Agnes Obel Brings Her Creepy Waltzes to the West Village Saturday Night

Multi-keyboardist/singer Agnes Obel writes broodingly catchy songs that span from minimalist chamber pop to more ornate art-rock. She loves waltz time: most of the songs on her new album Citizen of Glass, streaming at Spotify, have a slow 3/4 pulse. David Lynch has given her his imprimatur, which makes sense, although as a point of reference, she’s closer to Basia Bulat than Julee Cruise. Obel’s got a New York gig this Saturday night, March 11 at the Poisson Rouge at 7:30 PM. Advance tix are $20.

Obel plays all the keyboards on the album other than Daniel Matz’s trautonium, an early analog synthesizer that sounds like a chorus of shortwave radios. Kristina Koropecki’s alternately swooping and dancing cello multitracks add lushness and lustre to the moodily waltzing opening number, Stretch Your Eyes: it wouldn’t be out of place as a backing track on a classic 90s RZA Wu-tang joint.

Familiar has the…ummm…familiar feel of an icy 90s stainless-steel-counter club trip-hop number, like Portishead with guy/girl vocals: it’s likely that Obel is simply multitracking those harmonies with a pitch pedal. To her credit, Obel writes instrumentals as well as vocal numbers; the first of these, Red Virgin Soil is a hypnotically circling minor-key, cello-driven waltz.

A more stately piano waltz, It’s Happening Again has a distantly troubled, hazy Marissa Nadler-esque vibe, a look over the shoulder at a haunted past. Obel also draws comparisons to Nadler over 3/4 cadences throughout Stone, which  brings to mind Philip Glass’ film work.

Trojan Horses is the album’s best and creepiest track, in the same vein as Clint Mansell’s most ominously circular film scores. “The end of time has just begun, I hear it call your name,” Obel soberly intones early in the title track, the most minimalist but arguably catchiest song here. That could also be said about Golden Green, a trance-inducing round with Bach-like echoes, Obel playing through a vibraphone patch. 

The album winds up with the melancholy, resonant piano instrumental Grasshopper and then Mary, a sad reminiscence that could be about a lesbian relationship, or maybe witchcraft, or maybe both. Once again, Obel’s signature allusiveness draws you in.

An Intriguing New Album from the Propulsively Enigmatic Parlor Walls

Parlor Walls are one of those great bands who defy categorization. Are they postrock? Postpunk? Noiserock? Psychedelia? Free jazz?

All of the above. Guitarist/singer Alyse Lamb is a charismatic presence out in front of the trio, with as much of a flair for a catchy hook as sonic mayhem. She never plays anything remotely the same way twice. Drummer Chris Mulligan is a beast, playing thick, churning rivers of organ or fuzzy synth lines with his left hand while keeping time with the right and the kickdrum. Alto saxophonist Kate Mohanty adds her signature acidity, acerbity and occasional extended-technique squall, just as she did on the band’s previous record. They’re playing the album release show for their new one, Opposites – streaming at Bandcamp, and available on vinyl – on March 9 at 10 PM at Sunnyvale. Cover is $10.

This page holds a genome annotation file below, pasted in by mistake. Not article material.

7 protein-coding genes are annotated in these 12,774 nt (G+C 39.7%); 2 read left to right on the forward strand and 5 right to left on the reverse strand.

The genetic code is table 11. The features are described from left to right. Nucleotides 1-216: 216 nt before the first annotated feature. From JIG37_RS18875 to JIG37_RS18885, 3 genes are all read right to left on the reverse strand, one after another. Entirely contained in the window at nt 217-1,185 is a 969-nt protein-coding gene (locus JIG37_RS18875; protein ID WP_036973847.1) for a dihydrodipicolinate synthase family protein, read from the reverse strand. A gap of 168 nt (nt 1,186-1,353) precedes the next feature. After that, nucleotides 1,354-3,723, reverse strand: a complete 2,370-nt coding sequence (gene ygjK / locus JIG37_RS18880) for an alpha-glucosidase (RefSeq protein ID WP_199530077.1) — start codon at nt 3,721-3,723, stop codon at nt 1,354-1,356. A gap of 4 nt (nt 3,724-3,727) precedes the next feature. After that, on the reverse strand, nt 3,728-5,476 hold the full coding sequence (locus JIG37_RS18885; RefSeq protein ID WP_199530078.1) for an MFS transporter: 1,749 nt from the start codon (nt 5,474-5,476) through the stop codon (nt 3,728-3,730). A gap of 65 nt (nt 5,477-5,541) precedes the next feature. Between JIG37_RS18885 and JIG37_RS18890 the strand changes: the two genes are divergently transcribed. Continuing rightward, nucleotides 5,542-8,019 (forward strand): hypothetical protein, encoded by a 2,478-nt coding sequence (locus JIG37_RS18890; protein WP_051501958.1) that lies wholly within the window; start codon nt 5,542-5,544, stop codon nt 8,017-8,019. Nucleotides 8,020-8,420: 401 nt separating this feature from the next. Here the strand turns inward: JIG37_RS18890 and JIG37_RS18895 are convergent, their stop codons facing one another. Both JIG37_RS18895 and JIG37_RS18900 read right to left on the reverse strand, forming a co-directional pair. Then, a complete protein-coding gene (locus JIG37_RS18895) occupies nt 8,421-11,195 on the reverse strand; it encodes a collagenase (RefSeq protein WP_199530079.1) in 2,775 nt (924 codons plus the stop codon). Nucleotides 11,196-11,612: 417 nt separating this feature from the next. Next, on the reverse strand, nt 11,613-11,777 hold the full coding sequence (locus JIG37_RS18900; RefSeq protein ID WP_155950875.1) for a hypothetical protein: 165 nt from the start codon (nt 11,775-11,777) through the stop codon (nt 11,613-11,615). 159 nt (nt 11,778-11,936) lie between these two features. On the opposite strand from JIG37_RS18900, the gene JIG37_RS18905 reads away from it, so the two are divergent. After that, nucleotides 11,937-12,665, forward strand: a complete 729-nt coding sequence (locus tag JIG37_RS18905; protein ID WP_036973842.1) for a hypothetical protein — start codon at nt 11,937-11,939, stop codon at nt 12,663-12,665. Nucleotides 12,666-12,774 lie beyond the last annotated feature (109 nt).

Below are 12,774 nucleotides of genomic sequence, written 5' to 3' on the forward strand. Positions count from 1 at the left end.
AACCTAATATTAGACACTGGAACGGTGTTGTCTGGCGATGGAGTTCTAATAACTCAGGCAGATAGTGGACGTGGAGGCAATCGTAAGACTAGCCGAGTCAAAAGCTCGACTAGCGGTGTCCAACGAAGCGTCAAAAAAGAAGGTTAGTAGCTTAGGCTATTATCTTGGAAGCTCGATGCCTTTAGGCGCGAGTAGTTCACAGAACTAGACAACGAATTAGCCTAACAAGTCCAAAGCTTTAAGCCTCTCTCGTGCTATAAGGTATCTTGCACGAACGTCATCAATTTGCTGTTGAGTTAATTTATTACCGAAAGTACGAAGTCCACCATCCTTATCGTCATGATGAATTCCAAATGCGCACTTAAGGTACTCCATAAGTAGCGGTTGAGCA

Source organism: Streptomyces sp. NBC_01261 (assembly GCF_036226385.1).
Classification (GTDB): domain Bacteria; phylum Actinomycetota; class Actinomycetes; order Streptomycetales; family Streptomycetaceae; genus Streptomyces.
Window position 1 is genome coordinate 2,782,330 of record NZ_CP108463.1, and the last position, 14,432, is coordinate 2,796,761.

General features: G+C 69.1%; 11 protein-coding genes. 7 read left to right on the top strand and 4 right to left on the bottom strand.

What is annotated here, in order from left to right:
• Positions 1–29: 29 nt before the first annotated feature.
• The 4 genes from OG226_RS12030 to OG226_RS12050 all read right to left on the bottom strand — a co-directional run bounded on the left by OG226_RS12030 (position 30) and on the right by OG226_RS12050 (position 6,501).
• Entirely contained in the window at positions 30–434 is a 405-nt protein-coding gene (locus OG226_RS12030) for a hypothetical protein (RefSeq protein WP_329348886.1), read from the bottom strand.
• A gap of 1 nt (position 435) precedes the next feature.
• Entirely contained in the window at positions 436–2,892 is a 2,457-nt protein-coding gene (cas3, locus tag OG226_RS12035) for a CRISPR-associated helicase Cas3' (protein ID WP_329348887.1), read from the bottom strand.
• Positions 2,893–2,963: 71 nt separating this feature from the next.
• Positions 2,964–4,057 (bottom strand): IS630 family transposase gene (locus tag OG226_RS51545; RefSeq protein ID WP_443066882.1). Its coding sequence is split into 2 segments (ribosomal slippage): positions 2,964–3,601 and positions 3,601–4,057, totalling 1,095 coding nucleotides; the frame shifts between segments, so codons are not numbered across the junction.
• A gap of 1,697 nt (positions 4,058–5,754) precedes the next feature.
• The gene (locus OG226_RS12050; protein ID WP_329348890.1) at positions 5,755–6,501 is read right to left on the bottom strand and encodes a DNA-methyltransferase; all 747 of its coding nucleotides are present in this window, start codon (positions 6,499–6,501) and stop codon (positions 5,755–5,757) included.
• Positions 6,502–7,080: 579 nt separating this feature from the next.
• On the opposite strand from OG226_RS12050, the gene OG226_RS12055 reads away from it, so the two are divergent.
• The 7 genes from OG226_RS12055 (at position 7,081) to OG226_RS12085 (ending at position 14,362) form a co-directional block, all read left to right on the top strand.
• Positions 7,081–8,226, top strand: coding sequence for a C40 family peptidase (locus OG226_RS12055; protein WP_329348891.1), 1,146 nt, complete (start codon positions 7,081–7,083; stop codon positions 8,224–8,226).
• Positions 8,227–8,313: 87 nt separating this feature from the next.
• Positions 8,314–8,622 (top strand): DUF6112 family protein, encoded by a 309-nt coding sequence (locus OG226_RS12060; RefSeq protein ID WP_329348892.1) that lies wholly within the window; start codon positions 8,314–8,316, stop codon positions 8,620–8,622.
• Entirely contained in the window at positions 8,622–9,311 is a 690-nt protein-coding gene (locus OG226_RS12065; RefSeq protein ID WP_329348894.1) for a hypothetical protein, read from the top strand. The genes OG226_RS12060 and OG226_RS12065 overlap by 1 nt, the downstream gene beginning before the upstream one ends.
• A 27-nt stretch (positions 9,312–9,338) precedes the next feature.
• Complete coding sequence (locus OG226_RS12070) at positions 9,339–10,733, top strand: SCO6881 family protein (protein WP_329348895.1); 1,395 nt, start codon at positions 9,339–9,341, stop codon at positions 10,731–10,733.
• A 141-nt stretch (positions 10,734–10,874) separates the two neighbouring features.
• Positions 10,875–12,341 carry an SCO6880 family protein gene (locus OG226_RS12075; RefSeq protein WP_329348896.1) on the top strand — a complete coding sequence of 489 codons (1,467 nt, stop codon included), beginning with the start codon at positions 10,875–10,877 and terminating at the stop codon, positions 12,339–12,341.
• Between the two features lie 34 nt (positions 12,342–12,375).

None of the songs follow any predictable verse/chorus pattern: the group squeezes a lot into short, impactful packages. Mulligan drives the opening track, Crime Engine Failure with something of an altered qawwali groove, Lamb’s catchy vocal hooks against lingering, minimalist swaths of guitar and sax that intertwine as the song goes on. “Cover me…and all that lies in front of me,” Lamb intones amid the stormy cloudbanks of the second track. “You won’t let me bleed when you’re gone.”

The spare/densely roaring dichotomy of Play Opposites brings to mind peak-era Sonic Youth. “Open up your eyes…burn it to the ground…not going there,” Lamb half-sings, half-insists: allusion and unease define this band. Ambassadress juxtaposes Mulligan’s calm organ with stun-guitar blasts from Lamb, up to a tasty, sirening outro.

Love Again has a stomping martial beat, a less inchoate mashup of early Gang of Four and Goo-era SY fueled by Lamb’s swoops and dives. In Teach Me Where to Roam, the band vamps hypnotically as Mohanty hovers ominously over Mulligan’s four-on-the-floor thump, up to yet another simple, catchy, crescendoing chorus and then back.

As the band shifts back and forth from a heavy, syncopated beat, Hesitation alludes to resistance against repression, or at least conformity, arranged around Lamb’s recurrent seven-note slide riff. Shorts bursts from Mohanty pepper the whirling lows of Me Me My, an update on a familiar X-Ray Spex trope; Lamb’s long outro is pretty amusing.

The album’s longest track, Birthday, is an audience favorite,  Albert Ayler-ish sax busting out over a hypnotically circling backdrop. “Don’t you know I’m perfect?” Lamb asks, completely deadpan. The album winds up with the twinkling improvisation Carstairs and then the darkest, most epically anthemic track here, Red Shed. Another winner from one of Brooklyn’s most consistently unpredictable and interesting bands.